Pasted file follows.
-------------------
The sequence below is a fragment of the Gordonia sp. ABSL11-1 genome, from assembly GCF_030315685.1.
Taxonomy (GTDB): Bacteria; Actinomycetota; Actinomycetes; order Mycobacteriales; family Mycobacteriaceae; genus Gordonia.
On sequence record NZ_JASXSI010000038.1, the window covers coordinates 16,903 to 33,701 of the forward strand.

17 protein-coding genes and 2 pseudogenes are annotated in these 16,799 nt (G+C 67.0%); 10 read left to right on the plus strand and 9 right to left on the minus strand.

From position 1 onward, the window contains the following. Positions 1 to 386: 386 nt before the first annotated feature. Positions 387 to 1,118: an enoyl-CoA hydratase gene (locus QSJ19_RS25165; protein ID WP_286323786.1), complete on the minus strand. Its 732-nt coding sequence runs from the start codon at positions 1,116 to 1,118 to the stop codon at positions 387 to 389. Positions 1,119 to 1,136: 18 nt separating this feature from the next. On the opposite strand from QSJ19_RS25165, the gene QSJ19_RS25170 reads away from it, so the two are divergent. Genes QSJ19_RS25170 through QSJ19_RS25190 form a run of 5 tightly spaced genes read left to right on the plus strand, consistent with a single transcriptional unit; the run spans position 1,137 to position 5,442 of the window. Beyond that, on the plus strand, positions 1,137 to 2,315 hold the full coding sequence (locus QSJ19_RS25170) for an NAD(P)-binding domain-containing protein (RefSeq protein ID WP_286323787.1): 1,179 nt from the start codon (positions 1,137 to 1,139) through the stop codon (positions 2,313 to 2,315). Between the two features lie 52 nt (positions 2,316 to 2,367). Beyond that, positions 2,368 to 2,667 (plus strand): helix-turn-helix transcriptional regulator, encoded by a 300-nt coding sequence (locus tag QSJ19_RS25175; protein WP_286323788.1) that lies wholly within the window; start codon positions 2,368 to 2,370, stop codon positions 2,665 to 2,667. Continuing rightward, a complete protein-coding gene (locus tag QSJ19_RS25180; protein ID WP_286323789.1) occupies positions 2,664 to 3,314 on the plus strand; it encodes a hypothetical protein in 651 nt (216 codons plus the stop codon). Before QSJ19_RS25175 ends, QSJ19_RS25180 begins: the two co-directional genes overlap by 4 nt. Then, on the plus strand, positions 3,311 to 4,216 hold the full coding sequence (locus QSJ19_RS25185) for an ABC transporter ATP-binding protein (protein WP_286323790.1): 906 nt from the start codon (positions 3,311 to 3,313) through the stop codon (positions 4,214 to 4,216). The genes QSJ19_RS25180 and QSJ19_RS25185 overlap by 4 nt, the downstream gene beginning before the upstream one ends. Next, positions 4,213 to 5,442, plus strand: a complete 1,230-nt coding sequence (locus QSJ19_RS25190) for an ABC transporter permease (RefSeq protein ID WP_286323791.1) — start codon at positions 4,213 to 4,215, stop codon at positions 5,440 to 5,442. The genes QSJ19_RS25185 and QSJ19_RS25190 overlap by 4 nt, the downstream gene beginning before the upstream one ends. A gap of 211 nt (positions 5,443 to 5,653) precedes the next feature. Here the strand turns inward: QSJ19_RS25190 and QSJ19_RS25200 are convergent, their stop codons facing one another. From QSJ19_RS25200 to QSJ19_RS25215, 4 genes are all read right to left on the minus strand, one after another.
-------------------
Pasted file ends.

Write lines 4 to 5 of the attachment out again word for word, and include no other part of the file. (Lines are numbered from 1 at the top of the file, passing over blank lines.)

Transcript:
17 protein-coding genes and 2 pseudogenes are annotated in these 16,799 nt (G+C 67.0%); 10 read left to right on the plus strand and 9 right to left on the minus strand.

From position 1 onward, the window contains the following. Positions 1 to 386: 386 nt before the first annotated feature. Positions 387 to 1,118: an enoyl-CoA hydratase gene (locus QSJ19_RS25165; protein ID WP_286323786.1), complete on the minus strand. Its 732-nt coding sequence runs from the start codon at positions 1,116 to 1,118 to the stop codon at positions 387 to 389. Positions 1,119 to 1,136: 18 nt separating this feature from the next. On the opposite strand from QSJ19_RS25165, the gene QSJ19_RS25170 reads away from it, so the two are divergent. Genes QSJ19_RS25170 through QSJ19_RS25190 form a run of 5 tightly spaced genes read left to right on the plus strand, consistent with a single transcriptional unit; the run spans position 1,137 to position 5,442 of the window. Beyond that, on the plus strand, positions 1,137 to 2,315 hold the full coding sequence (locus QSJ19_RS25170) for an NAD(P)-binding domain-containing protein (RefSeq protein ID WP_286323787.1): 1,179 nt from the start codon (positions 1,137 to 1,139) through the stop codon (positions 2,313 to 2,315). Between the two features lie 52 nt (positions 2,316 to 2,367). Beyond that, positions 2,368 to 2,667 (plus strand): helix-turn-helix transcriptional regulator, encoded by a 300-nt coding sequence (locus tag QSJ19_RS25175; protein WP_286323788.1) that lies wholly within the window; start codon positions 2,368 to 2,370, stop codon positions 2,665 to 2,667. Continuing rightward, a complete protein-coding gene (locus tag QSJ19_RS25180; protein ID WP_286323789.1) occupies positions 2,664 to 3,314 on the plus strand; it encodes a hypothetical protein in 651 nt (216 codons plus the stop codon). Before QSJ19_RS25175 ends, QSJ19_RS25180 begins: the two co-directional genes overlap by 4 nt. Then, on the plus strand, positions 3,311 to 4,216 hold the full coding sequence (locus QSJ19_RS25185) for an ABC transporter ATP-binding protein (protein WP_286323790.1): 906 nt from the start codon (positions 3,311 to 3,313) through the stop codon (positions 4,214 to 4,216). The genes QSJ19_RS25180 and QSJ19_RS25185 overlap by 4 nt, the downstream gene beginning before the upstream one ends. Next, positions 4,213 to 5,442, plus strand: a complete 1,230-nt coding sequence (locus QSJ19_RS25190) for an ABC transporter permease (RefSeq protein ID WP_286323791.1) — start codon at positions 4,213 to 4,215, stop codon at positions 5,440 to 5,442. The genes QSJ19_RS25185 and QSJ19_RS25190 overlap by 4 nt, the downstream gene beginning before the upstream one ends. A gap of 211 nt (positions 5,443 to 5,653) precedes the next feature. Here the strand turns inward: QSJ19_RS25190 and QSJ19_RS25200 are convergent, their stop codons facing one another. From QSJ19_RS25200 to QSJ19_RS25215, 4 genes are all read right to left on the minus strand, one after another.